Daily Management Review

$300 Million Vaccine Financing To Be Provided Jointly By HSBC And Asian Development Bank


$300 Million Vaccine Financing To Be Provided Jointly By HSBC And Asian Development Bank
With a second wave of the Covid-19 pandemic hitting countries like India in a major way, there are reports of a shortage of vaccines. In order to address this issue, HSBC and the Asian Development Bank (ADB) have got together to give a combined financing of $300 million for helping the manufacturing supply chains of Covid-19 vaccine makers in Asia, the two banks have said on Friday.
This initiative is a follow up of the strategic policy of a risk-sharing scheme that the two banks had launched back in July last year with the aim of helping out in funding of suppliers of personal protective equipment (PPE) with these makers as well as vaccine manufacturers racing to cater to the growing global demand for both the products – which typically are in short supply.
HSBC said that it is more much easier for it and other private sector lenders to lend to companies that are present in the complex chain of vaccine supply and production by making use of the sovereign-level credit rating that is available to the ADB.
“Right now demand for vaccines far outstrips supply and one of the challenges is that supply and distribution networks have to be formed, which requires a lot of liquidity,” said Surath Sengupta, global head of financial institutions at HSBC.
Among the tools that the banks would use for lending and financing of companies engaged in PPE and vaccine production are trade loans and invoice financing, Sengupta said. This is important because countries across Asia are trying to ramp up production of Cdovid-19 vaccines in order to shorten the time required for deploy large scale inoculation programmes which typically runs into a number of years. This is important given the scale and high degree of infectious nature of the novel coronavirus.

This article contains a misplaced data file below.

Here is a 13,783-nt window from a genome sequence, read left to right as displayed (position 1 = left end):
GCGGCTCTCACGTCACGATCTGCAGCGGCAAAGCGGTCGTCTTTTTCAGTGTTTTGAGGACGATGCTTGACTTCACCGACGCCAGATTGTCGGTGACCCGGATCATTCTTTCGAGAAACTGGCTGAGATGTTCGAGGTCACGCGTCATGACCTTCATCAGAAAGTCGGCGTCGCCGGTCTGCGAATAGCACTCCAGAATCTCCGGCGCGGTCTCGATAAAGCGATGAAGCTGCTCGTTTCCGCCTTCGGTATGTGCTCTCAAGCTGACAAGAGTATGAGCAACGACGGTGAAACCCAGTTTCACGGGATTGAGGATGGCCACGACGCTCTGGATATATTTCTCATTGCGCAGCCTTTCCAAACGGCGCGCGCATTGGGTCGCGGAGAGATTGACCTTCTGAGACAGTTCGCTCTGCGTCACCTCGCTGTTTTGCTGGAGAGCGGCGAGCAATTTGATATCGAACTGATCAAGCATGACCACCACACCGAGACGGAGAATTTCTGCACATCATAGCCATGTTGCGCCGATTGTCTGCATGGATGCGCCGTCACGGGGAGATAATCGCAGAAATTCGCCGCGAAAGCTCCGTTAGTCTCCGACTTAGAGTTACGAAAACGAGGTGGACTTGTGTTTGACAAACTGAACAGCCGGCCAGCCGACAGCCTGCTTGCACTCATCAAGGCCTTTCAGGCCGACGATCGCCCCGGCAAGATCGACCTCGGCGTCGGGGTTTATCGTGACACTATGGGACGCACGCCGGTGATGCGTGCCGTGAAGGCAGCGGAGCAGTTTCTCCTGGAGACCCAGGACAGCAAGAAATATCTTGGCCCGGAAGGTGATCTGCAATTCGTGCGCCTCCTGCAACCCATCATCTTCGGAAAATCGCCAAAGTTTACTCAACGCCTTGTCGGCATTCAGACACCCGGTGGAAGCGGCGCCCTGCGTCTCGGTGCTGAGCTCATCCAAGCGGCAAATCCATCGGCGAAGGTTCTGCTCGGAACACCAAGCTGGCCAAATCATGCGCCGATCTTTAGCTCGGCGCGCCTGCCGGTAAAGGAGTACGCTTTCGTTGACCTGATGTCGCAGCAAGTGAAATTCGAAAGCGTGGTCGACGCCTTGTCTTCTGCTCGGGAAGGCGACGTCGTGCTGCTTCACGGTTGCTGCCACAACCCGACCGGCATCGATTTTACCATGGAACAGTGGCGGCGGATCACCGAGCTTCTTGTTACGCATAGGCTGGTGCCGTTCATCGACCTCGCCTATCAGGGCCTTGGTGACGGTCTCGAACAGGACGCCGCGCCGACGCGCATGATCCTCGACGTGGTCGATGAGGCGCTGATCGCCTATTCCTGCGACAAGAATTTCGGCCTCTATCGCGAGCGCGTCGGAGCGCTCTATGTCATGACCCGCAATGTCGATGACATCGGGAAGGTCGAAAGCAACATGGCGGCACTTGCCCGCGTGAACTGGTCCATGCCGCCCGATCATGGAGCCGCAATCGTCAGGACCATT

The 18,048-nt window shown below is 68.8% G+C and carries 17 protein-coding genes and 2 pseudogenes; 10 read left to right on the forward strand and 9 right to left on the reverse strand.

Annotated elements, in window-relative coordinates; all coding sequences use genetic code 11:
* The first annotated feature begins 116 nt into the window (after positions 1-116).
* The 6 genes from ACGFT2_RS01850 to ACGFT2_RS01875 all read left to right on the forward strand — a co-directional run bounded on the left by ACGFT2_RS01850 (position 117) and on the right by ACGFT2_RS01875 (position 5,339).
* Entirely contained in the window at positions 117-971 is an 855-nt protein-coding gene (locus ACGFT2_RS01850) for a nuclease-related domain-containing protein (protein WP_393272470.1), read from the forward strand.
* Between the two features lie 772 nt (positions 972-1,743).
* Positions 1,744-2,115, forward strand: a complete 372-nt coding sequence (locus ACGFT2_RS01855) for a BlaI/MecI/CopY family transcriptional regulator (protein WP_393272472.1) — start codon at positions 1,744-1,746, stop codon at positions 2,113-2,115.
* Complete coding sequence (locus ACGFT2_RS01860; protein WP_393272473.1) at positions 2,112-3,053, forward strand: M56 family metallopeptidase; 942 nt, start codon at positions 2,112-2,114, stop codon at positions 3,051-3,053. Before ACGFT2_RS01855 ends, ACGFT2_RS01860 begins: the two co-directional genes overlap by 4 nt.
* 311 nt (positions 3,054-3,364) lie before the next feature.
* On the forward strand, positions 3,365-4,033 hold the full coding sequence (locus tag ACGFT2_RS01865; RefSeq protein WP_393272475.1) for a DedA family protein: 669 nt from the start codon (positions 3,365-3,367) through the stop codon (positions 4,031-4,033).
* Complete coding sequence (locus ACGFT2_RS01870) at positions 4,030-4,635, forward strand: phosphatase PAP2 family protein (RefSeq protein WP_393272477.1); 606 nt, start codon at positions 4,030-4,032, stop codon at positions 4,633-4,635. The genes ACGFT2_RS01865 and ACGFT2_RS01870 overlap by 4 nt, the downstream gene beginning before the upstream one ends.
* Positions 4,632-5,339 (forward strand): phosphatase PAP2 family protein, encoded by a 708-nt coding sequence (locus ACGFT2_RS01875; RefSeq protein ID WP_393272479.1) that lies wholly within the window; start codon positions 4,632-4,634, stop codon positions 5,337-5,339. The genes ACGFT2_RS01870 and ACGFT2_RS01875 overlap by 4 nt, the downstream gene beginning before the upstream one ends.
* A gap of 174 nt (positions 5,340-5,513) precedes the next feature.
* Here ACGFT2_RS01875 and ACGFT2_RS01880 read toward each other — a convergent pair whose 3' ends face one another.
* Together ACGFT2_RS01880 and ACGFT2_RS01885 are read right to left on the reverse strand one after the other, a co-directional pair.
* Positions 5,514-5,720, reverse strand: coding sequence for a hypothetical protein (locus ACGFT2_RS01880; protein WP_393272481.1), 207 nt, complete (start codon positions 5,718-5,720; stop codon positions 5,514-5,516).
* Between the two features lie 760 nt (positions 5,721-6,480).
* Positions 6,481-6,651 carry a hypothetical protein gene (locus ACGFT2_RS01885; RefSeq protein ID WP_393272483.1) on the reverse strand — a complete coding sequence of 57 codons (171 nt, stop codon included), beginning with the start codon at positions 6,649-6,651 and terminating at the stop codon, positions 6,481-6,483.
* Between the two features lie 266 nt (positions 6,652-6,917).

Even though many countries in Asia have rolled out Covid-19 vaccination programs, the speed of vaccination of their population varies between countries. According to analysts and experts, this is partly because many governments are grappling with limited supplies of Covid-19 vaccines as well as fast rising demands for the vaccines and political jockeying to secure as many doses as possible.
Last month leaders of the United States, India, Australia and Japan got together to create framework to increase financing, manufacturing and distribution capacity so that they are able to send 1 billion Covid-19 vaccines across Asia by the end of 2022, the foreign  secretary of India had said in March this year.